Daphne Synopsis

The Story of Strauss' One-Act Opera, Daphne

Richard Strauss's One-Act Opera, Daphne, premiered on October 15, 1938, in Dresden, Germany. Subtitled "Bucolic Tragedy in One Act," the opera is loosely based on Daphne, a figure from Greek mythology. Below is a synopsis of the opera.

Daphne, ACT 1

Daphne's parents, Peneios and Gaea, have instructed the shepherds to prepare for the upcoming feast celebrating the goddess, Dionysus. As preparations are made, Daphne longingly praises the natural world, giving thanks to the warm sunlight, and loving it as the trees and flowers do.

In fact, she loves this natural way of life so much, she has no interest in human love at all. This does not bode well for Leukippos, a shepherd and Daphne's childhood friend, who tries to embrace her. She rejects his love and refuses to wear the dress made especially for the festival. After she runs away, her maidens insist and persuade Leukippos to don the special dress instead.

Peneios has a feeling that the gods will return to the earth during the party, so he decides to make extra preparations for Apollo. After he is finished, he notices an unknown guest - a herdsman that no one recognizes. Peneios orders Daphne to see to this newcomer to help him with whatever he needs. When the two meet, Apollo tells her he has been watching her from his chariot from high above. Ever since her song praising the sunlight, he has been captivated by her. He promises her that she'll never be apart from the warmth of the sun and they embrace.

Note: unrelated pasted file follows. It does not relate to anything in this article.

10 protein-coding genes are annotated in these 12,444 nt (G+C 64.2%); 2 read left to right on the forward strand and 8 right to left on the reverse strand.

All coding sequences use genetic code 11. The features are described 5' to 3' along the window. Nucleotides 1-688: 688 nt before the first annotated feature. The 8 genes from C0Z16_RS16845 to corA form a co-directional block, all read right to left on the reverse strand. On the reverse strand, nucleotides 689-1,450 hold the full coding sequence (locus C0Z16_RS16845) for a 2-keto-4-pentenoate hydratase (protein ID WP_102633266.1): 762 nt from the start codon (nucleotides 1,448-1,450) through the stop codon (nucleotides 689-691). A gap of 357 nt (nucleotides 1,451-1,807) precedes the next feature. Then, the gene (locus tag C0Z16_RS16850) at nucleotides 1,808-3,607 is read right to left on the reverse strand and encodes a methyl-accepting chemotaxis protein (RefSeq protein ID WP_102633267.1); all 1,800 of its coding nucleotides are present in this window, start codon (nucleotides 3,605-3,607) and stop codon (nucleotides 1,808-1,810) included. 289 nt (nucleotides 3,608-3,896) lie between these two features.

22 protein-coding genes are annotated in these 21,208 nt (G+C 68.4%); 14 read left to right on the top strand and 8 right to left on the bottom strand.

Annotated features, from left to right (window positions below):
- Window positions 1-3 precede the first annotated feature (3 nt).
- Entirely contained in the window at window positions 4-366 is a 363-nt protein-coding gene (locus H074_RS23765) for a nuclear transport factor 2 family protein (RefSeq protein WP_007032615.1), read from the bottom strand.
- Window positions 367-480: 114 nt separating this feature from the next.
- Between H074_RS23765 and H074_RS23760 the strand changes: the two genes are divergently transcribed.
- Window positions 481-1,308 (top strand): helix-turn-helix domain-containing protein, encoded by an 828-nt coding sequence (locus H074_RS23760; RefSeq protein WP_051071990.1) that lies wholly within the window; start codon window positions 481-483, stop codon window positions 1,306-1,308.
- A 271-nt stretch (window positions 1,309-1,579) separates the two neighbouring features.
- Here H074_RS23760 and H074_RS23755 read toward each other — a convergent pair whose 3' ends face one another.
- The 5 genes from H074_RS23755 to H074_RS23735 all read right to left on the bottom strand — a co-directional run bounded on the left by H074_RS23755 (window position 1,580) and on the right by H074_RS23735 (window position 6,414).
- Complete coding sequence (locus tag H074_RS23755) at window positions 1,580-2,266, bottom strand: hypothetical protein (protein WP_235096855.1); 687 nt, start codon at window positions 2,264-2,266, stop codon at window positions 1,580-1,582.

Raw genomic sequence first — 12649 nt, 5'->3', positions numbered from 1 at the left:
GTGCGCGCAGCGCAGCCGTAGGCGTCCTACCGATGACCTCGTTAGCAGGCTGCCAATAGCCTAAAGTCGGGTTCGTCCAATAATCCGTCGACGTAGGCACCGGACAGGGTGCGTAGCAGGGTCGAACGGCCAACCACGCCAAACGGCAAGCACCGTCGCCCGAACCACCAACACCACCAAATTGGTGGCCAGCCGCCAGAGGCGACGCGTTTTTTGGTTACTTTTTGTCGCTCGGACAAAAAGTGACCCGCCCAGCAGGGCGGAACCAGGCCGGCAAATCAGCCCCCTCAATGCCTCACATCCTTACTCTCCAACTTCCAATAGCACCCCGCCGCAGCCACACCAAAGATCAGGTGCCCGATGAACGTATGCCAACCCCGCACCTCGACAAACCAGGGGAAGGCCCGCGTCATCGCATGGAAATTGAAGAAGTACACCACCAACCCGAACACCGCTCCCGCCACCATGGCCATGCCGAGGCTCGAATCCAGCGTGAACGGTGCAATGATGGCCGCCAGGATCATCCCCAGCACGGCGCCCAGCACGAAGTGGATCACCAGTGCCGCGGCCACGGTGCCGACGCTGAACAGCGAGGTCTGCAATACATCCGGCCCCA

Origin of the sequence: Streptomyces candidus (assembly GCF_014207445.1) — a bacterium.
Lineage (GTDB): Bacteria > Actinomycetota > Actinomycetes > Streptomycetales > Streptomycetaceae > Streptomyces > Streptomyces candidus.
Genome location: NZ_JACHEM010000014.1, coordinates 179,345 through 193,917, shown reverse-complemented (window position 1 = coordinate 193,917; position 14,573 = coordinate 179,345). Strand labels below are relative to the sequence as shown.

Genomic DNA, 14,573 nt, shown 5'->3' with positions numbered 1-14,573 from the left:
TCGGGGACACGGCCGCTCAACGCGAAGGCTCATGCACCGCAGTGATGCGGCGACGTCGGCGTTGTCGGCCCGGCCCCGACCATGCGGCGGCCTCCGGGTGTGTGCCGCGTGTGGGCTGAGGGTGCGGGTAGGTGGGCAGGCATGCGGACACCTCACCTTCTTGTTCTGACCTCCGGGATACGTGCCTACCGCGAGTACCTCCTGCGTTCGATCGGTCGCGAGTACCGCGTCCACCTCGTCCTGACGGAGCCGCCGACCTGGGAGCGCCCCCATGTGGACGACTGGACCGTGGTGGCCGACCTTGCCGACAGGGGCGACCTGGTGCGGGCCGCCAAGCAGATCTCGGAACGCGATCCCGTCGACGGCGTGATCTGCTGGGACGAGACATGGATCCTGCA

But when he confesses his love to her she immediately withdraws from him and runs away.

Leukippos has worn the special dress to the festival and dances among the attendees. He finds Daphne and asks her to dance. Believing him to be a woman, Daphne sees no harm to accepting the invite and happily dances with Leukippos.

Apollo sees Daphne dancing with the imposter and becomes insanely jealous. He causes a frightening explosion of thunder and halts the entire feast. He calls out Daphne and the disguised Leukippos. After telling her she has been deceived, she replies that he, too, has been dishonest. Apollo reveals his true identity to everyone. Daphne, again, rejects the offers of both men. In a fit of rage, Apollo draws his bow and arrows and shoots an arrow straight through Leukippos heart.

Overcome with emotion, Daphne falls to Leukippos' side and mourns his death. Finally, she accepts responsibility for causing this tragedy. Apollo, filled with remorse and regret, asks Zeus to give Daphne a new life. After he asks Daphne for forgiveness, he vanishes into the heavens. Daphne tries to chase after him but is suddenly transformed into a beautiful and majestic tree. As her metamorphosis transpires, Daphne shouts of joy and happiness that she can finally be with nature itself.

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